The British government scrambled Thursday to save the country’s struggling steel industry after Tata Steel announced plans to sell its U.K. plants, which employ almost 20,000 people.
Prime Minister David Cameron held a crisis meeting at 10 Downing St., and said the government would do “everything it can” to keep steelmaking in Britain.
But, he said, “this is a difficult situation. There’s no guarantee of success.”
“This industry is in difficulty right across the world,” Cameron said. “There’s been a collapse in prices, there’s massive overcapacity.”
The steel industry in Britain, like many developed economies, has been hit hard by cheap Chinese imports, which have depressed prices, and manufacturers have asked the government and European Union to impose anti-dumping duties.
Tata Steel, which operates the country’s biggest steel plant at Port Talbot in south Wales, is losing 1 million pounds ($1.4 million) a day in Britain, the U.K. government has said. A sale or restructuring would likely involve heavy job losses in places like Port Talbot, a battered but proud steel town where Tata employs 5,500 people.
Tuesday’s decision by the Indian company to shed its British steelworks appeared to catch U.K. authorities by surprise. Cameron was on vacation in the Canary Islands, while Business Secretary Sajid Javid was in Australia.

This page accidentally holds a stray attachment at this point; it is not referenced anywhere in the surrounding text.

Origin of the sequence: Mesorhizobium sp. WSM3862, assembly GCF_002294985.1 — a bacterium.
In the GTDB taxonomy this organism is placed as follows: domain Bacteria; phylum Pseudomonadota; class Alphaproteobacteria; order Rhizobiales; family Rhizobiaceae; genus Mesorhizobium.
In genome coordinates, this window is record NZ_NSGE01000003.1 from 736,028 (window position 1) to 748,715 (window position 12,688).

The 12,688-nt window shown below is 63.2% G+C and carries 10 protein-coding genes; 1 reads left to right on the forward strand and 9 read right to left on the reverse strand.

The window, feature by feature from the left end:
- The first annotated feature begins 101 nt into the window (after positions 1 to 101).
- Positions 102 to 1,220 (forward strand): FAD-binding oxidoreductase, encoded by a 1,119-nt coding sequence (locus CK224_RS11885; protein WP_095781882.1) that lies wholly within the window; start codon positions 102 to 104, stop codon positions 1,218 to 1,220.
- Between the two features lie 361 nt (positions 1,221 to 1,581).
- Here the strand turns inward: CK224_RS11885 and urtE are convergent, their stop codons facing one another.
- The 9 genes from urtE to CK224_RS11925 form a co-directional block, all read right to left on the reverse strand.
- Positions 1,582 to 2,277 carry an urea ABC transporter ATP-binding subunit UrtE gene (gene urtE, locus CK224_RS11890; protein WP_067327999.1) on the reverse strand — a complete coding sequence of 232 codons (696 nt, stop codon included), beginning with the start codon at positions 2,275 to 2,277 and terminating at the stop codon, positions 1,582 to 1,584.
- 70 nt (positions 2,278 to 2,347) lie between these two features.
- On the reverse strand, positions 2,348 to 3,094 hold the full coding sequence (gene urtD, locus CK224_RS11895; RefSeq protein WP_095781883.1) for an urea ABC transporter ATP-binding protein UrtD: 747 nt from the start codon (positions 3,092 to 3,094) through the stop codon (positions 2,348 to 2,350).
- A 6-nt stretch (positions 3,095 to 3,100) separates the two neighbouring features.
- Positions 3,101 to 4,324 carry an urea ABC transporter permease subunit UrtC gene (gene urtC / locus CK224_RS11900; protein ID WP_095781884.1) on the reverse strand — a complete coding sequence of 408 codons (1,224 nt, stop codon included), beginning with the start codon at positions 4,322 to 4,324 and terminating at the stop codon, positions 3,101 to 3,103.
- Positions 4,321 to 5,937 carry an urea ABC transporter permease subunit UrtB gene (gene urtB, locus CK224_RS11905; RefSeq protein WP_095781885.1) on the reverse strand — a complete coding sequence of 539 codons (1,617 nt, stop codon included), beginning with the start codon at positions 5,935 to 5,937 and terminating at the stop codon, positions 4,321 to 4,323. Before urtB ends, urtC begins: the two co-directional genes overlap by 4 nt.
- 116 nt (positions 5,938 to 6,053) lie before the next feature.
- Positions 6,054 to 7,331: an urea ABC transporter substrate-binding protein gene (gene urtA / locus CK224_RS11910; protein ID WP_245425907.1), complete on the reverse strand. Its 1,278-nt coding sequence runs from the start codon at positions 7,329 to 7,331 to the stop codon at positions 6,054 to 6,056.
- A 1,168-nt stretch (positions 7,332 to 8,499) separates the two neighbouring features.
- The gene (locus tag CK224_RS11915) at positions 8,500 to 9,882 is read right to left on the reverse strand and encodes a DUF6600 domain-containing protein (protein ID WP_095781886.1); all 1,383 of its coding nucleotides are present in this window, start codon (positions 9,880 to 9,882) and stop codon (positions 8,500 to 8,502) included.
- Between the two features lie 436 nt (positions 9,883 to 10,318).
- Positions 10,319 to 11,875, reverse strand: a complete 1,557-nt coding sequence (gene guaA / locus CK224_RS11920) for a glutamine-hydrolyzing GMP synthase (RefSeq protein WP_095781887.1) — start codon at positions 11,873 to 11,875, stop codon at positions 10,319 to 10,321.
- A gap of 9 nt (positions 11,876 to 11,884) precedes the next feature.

Javid, who quickly flew back to Britain, said the steel industry “is absolutely vital for the country and we will look at all viable options” to save it.
The opposition Labour Party has urged the government to nationalize the steel industry — as it did struggling banks, which received billions in public money to keep them afloat during the 2008 financial crisis.
Labour’s economy spokesman, John McDonnell, said temporary nationalization would be “cost-effective in the long term.”
“It isn’t just the cost of losing those jobs, as we’ve seen elsewhere. It’s the cost of devastation of whole communities. And remember, we will be paying out in unemployment benefits and other benefits to those people who lose their jobs,” he said.
But Cameron said: “I don’t believe nationalization is the right answer.” He suggested the government could provide incentives to steelmakers, including a guarantee that British-made steel would be used in major defense and infrastructure projects.
Critics say that may not be enough.
Labour lawmaker Stephen Kinnock, who represents the Port Talbot area, accused the government of being in “disarray” over steel.
He said the government “has been asleep at the wheel and has been more interested in rolling out the red carpet for China, than it has been in standing up for British steelworkers.”
The crisis was seized on by both sides in the debate over Britain’s place in the European Union that is raging ahead of a June 23 referendum on membership. John Longworth of the Vote Leave campaign said Britain had “handed power over our trade policy to the EU,” which had failed to prevent the dumping of cheap steel from China.
“If we vote leave and take back control we would actually have the power to combat unfair dumping of steel,” he said.
But Cameron, who wants Britain to remain in the 28-nation bloc, said half of British steel is exported to EU countries, and leaving might mean it became subject to tariffs.